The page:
Quite a few shelves are filled with Christian books, from novels to references, devotionals and bibles. I have multiple books by favorite authors like Max Lucado, A.W. Tozer and C.S. Lewis. Several shelves are dedicated for books by Lutheran writers from Martin Luther himself to modern theologians. We have copies of our denomination’s worship books, foundational documents and resources used for bible study and classes. Among our resources, we also have volumes from men like Matthew Henry as well as atlases, concordances and other references. We even have Greek and Hebrew books, for those in depth studies.
All these books help with my writing and my continued growth as a Christian. Various versions of the bible make word for word studies interesting and it helps to have those concordances and language references to help with translation and interpretation. It is amazing how one little word can make a difference in the meaning of a text, so having several different points of view are helpful for understanding it in different ways.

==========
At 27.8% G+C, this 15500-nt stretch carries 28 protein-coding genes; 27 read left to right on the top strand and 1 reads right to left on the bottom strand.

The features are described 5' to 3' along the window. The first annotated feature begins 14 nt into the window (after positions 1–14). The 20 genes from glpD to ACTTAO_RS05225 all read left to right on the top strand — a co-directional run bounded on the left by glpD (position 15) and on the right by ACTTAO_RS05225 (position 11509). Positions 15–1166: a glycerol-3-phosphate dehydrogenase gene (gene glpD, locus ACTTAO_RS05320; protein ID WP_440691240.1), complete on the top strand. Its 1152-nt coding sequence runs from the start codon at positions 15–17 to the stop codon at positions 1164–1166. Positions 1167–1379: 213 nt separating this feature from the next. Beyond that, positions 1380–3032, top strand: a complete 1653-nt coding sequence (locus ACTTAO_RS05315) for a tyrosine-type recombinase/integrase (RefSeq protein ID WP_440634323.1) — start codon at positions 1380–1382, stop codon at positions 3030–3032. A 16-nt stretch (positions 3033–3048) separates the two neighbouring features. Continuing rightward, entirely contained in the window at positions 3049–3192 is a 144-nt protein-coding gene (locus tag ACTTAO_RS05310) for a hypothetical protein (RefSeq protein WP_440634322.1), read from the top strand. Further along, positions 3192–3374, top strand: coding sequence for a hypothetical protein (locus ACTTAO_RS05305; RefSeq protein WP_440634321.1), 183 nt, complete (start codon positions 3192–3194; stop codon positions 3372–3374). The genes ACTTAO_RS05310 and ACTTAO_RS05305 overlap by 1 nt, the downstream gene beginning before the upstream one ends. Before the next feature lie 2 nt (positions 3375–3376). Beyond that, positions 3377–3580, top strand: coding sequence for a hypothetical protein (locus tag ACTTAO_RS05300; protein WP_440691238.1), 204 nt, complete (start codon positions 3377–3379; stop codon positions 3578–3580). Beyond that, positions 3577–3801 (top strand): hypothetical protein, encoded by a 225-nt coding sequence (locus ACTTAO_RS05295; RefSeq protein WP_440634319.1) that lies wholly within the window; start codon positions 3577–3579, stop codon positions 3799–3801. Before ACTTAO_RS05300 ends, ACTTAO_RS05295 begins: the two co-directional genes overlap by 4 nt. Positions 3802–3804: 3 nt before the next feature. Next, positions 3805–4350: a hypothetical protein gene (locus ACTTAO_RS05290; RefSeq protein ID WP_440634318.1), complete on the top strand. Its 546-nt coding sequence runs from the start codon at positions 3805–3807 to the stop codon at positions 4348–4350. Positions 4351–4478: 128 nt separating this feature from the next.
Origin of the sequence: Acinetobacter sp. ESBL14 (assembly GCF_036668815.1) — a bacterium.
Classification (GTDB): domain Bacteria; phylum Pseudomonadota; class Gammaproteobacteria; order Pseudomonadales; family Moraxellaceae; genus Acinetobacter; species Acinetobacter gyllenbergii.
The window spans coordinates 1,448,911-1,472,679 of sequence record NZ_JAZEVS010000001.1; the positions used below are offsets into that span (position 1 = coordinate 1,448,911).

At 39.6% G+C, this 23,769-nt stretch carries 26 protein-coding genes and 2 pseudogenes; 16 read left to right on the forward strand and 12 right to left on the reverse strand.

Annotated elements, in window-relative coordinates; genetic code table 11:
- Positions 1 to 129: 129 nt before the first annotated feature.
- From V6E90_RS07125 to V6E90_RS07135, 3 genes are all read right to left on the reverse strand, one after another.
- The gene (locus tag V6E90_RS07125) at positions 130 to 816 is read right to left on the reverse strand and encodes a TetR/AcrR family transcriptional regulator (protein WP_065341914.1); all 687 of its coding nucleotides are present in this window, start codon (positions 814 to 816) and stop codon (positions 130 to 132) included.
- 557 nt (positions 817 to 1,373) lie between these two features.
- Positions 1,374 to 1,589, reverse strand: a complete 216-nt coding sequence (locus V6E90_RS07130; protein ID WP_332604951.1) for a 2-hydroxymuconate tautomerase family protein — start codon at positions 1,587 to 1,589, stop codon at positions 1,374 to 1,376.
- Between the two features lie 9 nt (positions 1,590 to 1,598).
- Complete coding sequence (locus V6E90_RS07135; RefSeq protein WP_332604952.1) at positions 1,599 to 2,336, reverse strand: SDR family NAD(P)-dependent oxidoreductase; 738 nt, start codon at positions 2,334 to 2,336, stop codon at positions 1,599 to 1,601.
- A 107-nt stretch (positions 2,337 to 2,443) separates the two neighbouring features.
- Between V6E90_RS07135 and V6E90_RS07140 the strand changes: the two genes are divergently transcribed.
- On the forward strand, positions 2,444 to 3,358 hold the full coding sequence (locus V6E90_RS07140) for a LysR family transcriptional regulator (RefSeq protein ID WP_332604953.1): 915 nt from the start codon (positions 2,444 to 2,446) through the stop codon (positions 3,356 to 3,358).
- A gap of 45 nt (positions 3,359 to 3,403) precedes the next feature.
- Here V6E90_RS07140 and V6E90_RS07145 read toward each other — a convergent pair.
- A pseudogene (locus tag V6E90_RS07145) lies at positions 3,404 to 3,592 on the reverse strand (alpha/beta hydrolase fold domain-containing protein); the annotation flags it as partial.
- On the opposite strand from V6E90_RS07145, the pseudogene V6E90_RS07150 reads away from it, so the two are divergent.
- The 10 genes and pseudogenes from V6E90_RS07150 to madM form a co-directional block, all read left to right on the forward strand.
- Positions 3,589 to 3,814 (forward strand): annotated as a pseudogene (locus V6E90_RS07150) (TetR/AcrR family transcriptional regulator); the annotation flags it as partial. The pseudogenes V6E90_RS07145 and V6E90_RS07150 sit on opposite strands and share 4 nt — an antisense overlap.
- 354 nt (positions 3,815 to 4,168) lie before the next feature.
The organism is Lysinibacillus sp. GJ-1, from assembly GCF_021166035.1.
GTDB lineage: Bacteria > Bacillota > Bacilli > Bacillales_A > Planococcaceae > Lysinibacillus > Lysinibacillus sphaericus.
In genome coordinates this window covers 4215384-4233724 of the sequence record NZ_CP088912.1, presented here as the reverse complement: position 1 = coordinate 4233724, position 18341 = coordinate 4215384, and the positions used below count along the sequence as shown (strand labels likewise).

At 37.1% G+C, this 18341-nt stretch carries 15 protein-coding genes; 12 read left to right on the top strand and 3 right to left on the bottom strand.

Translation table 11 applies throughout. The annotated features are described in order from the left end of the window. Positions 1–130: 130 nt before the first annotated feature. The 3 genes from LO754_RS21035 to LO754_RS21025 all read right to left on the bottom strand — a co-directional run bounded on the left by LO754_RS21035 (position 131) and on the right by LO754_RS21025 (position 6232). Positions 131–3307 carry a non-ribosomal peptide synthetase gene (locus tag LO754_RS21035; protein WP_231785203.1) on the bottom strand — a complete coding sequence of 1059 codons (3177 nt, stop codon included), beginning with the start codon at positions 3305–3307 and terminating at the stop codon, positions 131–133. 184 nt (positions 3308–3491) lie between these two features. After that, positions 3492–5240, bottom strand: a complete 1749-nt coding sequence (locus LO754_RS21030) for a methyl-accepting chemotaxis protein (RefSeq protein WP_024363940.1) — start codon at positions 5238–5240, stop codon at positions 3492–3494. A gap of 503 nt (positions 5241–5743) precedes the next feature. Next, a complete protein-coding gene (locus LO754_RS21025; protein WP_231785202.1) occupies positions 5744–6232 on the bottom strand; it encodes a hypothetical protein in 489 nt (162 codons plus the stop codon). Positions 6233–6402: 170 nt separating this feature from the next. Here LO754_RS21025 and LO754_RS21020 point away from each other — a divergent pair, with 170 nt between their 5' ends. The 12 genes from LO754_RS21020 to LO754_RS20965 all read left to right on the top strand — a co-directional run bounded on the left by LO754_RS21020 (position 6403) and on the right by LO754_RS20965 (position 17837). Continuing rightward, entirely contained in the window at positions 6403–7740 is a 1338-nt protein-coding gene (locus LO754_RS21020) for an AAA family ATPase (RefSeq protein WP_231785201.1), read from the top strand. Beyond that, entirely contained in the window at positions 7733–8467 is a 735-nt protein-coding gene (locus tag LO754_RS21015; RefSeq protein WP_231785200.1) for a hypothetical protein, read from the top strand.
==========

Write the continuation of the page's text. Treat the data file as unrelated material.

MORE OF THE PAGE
If you’ve looked for references in a bookstore recently, you know that there are miles of books available. It is quite daunting to know which ones to choose. One theologian will focus on one perspective while another focuses on one that seems to be contradictory. Some people have suggested that it is better to ignore all those books, to read only the Bible and let the Holy Spirit interpret it for us. But even then, our own biases and points of view can get in the way, so it is helpful to see the text in other context, like literarily and historically. Books can help with that.